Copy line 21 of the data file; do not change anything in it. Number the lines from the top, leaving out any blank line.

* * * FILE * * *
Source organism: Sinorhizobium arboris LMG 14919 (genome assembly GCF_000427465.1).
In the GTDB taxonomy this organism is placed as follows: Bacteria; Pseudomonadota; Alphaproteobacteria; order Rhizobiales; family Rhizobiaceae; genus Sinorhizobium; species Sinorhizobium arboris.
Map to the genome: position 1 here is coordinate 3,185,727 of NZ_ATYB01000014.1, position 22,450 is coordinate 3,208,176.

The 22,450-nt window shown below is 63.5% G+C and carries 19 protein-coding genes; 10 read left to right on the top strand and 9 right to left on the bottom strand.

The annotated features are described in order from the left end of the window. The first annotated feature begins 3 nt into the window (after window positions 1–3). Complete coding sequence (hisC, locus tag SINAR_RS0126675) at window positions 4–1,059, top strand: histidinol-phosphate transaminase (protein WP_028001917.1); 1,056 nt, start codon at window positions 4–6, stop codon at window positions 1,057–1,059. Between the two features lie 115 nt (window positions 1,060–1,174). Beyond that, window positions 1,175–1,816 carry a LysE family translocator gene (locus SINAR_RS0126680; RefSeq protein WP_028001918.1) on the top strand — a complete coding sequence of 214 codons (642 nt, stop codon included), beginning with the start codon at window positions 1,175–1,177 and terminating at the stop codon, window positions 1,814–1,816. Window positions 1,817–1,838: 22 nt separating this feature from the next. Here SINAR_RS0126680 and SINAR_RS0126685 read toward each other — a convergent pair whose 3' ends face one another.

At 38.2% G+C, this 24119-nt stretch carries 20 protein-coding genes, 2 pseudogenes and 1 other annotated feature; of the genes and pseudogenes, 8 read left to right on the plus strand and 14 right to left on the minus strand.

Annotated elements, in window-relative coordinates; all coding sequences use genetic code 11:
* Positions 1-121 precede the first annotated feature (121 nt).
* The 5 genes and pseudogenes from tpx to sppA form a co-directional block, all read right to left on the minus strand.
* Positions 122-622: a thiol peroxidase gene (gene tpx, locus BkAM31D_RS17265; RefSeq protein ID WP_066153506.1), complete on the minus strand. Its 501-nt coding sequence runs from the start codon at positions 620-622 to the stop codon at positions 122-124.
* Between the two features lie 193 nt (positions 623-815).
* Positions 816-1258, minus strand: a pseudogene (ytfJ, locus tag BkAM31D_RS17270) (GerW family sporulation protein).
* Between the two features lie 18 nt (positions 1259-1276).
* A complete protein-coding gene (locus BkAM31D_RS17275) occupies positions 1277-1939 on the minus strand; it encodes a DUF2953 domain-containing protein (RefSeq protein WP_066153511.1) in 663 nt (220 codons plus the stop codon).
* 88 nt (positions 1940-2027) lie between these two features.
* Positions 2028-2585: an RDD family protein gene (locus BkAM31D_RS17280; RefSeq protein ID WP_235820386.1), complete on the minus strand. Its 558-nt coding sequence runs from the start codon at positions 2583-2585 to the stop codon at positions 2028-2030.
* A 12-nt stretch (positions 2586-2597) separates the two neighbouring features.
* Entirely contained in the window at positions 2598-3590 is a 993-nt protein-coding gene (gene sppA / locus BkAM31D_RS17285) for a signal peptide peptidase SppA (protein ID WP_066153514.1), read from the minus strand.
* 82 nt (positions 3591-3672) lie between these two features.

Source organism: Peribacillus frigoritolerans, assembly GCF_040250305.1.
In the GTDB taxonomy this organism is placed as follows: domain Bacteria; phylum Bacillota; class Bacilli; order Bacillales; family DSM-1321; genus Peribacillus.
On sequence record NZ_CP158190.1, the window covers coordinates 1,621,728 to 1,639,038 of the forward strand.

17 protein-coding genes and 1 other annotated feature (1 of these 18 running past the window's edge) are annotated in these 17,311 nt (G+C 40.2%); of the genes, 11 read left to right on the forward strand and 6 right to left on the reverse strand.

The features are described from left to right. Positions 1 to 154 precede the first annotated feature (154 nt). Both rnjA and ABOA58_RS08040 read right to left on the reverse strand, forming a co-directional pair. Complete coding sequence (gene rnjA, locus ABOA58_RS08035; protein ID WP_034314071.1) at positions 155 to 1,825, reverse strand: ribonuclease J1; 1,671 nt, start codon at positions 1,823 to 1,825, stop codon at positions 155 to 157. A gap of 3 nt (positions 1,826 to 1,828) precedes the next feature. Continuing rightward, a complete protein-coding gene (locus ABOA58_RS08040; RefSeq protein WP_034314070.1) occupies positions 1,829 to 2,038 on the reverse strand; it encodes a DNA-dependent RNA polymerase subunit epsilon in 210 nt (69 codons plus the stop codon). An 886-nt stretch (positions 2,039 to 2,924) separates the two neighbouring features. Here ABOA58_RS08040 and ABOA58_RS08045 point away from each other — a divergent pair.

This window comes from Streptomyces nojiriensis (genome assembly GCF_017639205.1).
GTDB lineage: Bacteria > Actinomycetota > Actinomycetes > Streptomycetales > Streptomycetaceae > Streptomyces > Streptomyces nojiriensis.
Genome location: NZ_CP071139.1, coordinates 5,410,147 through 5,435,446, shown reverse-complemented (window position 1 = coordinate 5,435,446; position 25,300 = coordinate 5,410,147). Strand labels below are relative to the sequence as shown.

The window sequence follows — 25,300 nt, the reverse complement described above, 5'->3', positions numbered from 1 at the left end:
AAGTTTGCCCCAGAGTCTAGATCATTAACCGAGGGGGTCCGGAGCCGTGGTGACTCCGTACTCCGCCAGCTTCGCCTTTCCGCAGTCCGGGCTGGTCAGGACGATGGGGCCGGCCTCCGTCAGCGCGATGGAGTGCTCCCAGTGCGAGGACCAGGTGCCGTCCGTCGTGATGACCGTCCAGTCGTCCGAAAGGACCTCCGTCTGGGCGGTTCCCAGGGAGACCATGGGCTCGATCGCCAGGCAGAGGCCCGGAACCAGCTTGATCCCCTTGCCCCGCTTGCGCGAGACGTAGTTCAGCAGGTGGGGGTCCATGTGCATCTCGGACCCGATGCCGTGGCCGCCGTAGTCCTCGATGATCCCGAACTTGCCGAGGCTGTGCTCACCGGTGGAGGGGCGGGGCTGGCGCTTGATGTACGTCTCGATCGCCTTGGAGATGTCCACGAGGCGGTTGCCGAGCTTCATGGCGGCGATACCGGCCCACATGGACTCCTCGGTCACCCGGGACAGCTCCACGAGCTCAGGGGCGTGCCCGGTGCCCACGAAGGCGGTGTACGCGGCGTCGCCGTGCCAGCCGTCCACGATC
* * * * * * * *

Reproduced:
In the GTDB taxonomy this organism is placed as follows: domain Bacteria; phylum Bacillota; class Bacilli; order Bacillales; family DSM-1321; genus Peribacillus.